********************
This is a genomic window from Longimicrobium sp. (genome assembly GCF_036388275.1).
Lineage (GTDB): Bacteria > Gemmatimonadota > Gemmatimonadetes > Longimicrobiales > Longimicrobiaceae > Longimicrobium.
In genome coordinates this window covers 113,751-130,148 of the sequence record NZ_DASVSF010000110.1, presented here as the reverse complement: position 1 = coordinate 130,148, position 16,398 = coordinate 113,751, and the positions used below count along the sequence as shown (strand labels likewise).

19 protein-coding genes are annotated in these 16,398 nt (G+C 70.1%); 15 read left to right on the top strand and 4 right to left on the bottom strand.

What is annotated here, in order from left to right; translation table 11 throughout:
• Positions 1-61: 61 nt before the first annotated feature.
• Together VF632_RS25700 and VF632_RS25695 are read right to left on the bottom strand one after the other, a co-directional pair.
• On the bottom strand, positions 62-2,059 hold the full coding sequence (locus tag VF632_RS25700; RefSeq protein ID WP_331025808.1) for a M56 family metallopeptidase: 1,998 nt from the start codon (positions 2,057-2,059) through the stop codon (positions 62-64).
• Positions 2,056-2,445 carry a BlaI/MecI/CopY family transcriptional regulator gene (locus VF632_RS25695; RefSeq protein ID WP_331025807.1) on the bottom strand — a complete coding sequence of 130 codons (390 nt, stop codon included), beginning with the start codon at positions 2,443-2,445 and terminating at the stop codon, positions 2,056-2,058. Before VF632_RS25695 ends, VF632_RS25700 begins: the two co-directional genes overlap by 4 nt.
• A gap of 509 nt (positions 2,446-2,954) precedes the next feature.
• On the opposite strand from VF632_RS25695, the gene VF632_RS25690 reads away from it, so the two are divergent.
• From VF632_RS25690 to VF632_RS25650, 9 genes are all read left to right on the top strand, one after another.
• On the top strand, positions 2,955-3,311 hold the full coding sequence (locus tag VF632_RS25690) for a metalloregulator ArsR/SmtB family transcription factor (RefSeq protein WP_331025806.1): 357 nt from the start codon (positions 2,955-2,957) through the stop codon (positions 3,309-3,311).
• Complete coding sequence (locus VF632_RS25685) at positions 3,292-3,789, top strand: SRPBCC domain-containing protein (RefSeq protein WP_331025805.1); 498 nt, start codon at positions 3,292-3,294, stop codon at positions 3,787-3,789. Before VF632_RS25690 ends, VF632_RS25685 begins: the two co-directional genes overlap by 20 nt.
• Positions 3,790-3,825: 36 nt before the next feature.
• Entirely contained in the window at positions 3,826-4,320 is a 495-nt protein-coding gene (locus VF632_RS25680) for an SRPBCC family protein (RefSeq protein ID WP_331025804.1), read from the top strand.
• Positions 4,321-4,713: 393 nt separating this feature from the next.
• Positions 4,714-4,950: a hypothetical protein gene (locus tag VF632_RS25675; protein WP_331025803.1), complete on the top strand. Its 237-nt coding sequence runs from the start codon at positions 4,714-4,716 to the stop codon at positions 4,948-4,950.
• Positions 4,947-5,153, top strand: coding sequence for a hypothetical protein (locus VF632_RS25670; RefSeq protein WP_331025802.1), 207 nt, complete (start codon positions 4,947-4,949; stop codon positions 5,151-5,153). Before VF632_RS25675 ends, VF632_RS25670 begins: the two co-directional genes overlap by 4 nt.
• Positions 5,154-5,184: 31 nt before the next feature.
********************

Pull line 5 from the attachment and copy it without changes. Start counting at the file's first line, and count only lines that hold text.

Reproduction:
What is annotated here, in order from left to right; translation table 11 throughout: